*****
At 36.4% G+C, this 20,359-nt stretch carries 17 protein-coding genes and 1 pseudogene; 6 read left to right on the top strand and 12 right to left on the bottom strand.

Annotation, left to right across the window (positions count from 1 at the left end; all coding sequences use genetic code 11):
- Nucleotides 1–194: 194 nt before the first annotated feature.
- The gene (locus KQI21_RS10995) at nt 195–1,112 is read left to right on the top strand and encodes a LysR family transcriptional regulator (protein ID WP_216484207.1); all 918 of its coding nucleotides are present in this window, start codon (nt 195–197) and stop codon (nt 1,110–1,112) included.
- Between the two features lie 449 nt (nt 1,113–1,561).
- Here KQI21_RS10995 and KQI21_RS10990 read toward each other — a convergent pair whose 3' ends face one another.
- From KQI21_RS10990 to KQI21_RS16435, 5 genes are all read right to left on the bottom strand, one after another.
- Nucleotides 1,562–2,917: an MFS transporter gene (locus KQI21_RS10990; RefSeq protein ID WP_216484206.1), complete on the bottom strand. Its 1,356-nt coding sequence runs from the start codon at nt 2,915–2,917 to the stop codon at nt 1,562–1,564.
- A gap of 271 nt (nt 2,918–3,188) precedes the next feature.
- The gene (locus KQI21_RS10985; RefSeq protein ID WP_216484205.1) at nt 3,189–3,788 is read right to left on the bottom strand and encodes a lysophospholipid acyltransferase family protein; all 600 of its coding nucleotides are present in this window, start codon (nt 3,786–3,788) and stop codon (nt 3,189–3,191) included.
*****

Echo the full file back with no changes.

At 36.4% G+C, this 20,359-nt stretch carries 17 protein-coding genes and 1 pseudogene; 6 read left to right on the top strand and 12 right to left on the bottom strand.

Annotation, left to right across the window (positions count from 1 at the left end; all coding sequences use genetic code 11):
- Nucleotides 1–194: 194 nt before the first annotated feature.
- The gene (locus KQI21_RS10995) at nt 195–1,112 is read left to right on the top strand and encodes a LysR family transcriptional regulator (protein ID WP_216484207.1); all 918 of its coding nucleotides are present in this window, start codon (nt 195–197) and stop codon (nt 1,110–1,112) included.
- Between the two features lie 449 nt (nt 1,113–1,561).
- Here KQI21_RS10995 and KQI21_RS10990 read toward each other — a convergent pair whose 3' ends face one another.
- From KQI21_RS10990 to KQI21_RS16435, 5 genes are all read right to left on the bottom strand, one after another.
- Nucleotides 1,562–2,917: an MFS transporter gene (locus KQI21_RS10990; RefSeq protein ID WP_216484206.1), complete on the bottom strand. Its 1,356-nt coding sequence runs from the start codon at nt 2,915–2,917 to the stop codon at nt 1,562–1,564.
- A gap of 271 nt (nt 2,918–3,188) precedes the next feature.
- The gene (locus KQI21_RS10985; RefSeq protein ID WP_216484205.1) at nt 3,189–3,788 is read right to left on the bottom strand and encodes a lysophospholipid acyltransferase family protein; all 600 of its coding nucleotides are present in this window, start codon (nt 3,786–3,788) and stop codon (nt 3,189–3,191) included.